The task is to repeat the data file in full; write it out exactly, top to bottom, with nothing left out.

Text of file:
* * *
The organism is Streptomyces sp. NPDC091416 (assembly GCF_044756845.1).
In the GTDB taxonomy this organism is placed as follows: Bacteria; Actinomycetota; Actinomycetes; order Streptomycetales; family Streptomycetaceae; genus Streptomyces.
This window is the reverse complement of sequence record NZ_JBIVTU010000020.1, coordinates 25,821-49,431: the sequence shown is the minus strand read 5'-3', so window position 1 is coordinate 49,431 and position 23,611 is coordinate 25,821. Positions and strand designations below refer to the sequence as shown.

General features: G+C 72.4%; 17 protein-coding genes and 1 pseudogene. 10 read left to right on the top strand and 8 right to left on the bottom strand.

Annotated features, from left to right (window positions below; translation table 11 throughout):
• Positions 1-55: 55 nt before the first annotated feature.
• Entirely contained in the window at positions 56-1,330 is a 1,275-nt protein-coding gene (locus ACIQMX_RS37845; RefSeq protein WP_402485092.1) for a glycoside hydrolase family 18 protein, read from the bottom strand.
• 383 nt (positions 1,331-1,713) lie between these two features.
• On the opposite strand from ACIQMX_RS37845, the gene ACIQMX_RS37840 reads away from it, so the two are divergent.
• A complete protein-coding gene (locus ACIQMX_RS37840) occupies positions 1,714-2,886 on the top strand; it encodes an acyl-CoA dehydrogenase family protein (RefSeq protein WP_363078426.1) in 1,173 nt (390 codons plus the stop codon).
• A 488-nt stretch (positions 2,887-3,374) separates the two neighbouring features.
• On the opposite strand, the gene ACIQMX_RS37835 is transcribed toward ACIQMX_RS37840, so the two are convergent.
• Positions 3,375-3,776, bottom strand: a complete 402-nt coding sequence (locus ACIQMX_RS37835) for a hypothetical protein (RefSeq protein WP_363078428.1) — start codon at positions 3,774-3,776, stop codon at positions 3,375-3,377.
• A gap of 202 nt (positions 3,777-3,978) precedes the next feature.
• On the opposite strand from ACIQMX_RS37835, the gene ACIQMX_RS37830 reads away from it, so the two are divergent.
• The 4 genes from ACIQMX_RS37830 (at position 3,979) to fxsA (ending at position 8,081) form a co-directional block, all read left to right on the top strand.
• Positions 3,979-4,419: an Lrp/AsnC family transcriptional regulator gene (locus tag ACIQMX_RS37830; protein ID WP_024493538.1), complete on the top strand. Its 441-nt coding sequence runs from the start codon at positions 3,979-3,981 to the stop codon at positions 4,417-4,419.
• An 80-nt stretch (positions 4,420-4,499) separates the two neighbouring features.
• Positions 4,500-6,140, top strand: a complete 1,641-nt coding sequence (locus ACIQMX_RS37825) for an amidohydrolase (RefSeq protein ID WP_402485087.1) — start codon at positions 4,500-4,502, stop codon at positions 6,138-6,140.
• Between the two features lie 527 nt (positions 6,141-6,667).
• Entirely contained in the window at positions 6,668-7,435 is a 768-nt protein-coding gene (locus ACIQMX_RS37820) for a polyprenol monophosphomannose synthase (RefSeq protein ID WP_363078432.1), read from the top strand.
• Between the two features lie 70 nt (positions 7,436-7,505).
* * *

The organism is Streptomyces sp. NPDC091416 (assembly GCF_044756845.1).
In the GTDB taxonomy this organism is placed as follows: Bacteria; Actinomycetota; Actinomycetes; order Streptomycetales; family Streptomycetaceae; genus Streptomyces.
This window is the reverse complement of sequence record NZ_JBIVTU010000020.1, coordinates 25,821-49,431: the sequence shown is the minus strand read 5'-3', so window position 1 is coordinate 49,431 and position 23,611 is coordinate 25,821. Positions and strand designations below refer to the sequence as shown.

General features: G+C 72.4%; 17 protein-coding genes and 1 pseudogene. 10 read left to right on the top strand and 8 right to left on the bottom strand.

Annotated features, from left to right (window positions below; translation table 11 throughout):
• Positions 1-55: 55 nt before the first annotated feature.
• Entirely contained in the window at positions 56-1,330 is a 1,275-nt protein-coding gene (locus ACIQMX_RS37845; RefSeq protein WP_402485092.1) for a glycoside hydrolase family 18 protein, read from the bottom strand.
• 383 nt (positions 1,331-1,713) lie between these two features.
• On the opposite strand from ACIQMX_RS37845, the gene ACIQMX_RS37840 reads away from it, so the two are divergent.
• A complete protein-coding gene (locus ACIQMX_RS37840) occupies positions 1,714-2,886 on the top strand; it encodes an acyl-CoA dehydrogenase family protein (RefSeq protein WP_363078426.1) in 1,173 nt (390 codons plus the stop codon).
• A 488-nt stretch (positions 2,887-3,374) separates the two neighbouring features.
• On the opposite strand, the gene ACIQMX_RS37835 is transcribed toward ACIQMX_RS37840, so the two are convergent.
• Positions 3,375-3,776, bottom strand: a complete 402-nt coding sequence (locus ACIQMX_RS37835) for a hypothetical protein (RefSeq protein WP_363078428.1) — start codon at positions 3,774-3,776, stop codon at positions 3,375-3,377.
• A gap of 202 nt (positions 3,777-3,978) precedes the next feature.
• On the opposite strand from ACIQMX_RS37835, the gene ACIQMX_RS37830 reads away from it, so the two are divergent.
• The 4 genes from ACIQMX_RS37830 (at position 3,979) to fxsA (ending at position 8,081) form a co-directional block, all read left to right on the top strand.
• Positions 3,979-4,419: an Lrp/AsnC family transcriptional regulator gene (locus tag ACIQMX_RS37830; protein ID WP_024493538.1), complete on the top strand. Its 441-nt coding sequence runs from the start codon at positions 3,979-3,981 to the stop codon at positions 4,417-4,419.
• An 80-nt stretch (positions 4,420-4,499) separates the two neighbouring features.
• Positions 4,500-6,140, top strand: a complete 1,641-nt coding sequence (locus ACIQMX_RS37825) for an amidohydrolase (RefSeq protein ID WP_402485087.1) — start codon at positions 4,500-4,502, stop codon at positions 6,138-6,140.
• Between the two features lie 527 nt (positions 6,141-6,667).
• Entirely contained in the window at positions 6,668-7,435 is a 768-nt protein-coding gene (locus ACIQMX_RS37820) for a polyprenol monophosphomannose synthase (RefSeq protein ID WP_363078432.1), read from the top strand.
• Between the two features lie 70 nt (positions 7,436-7,505).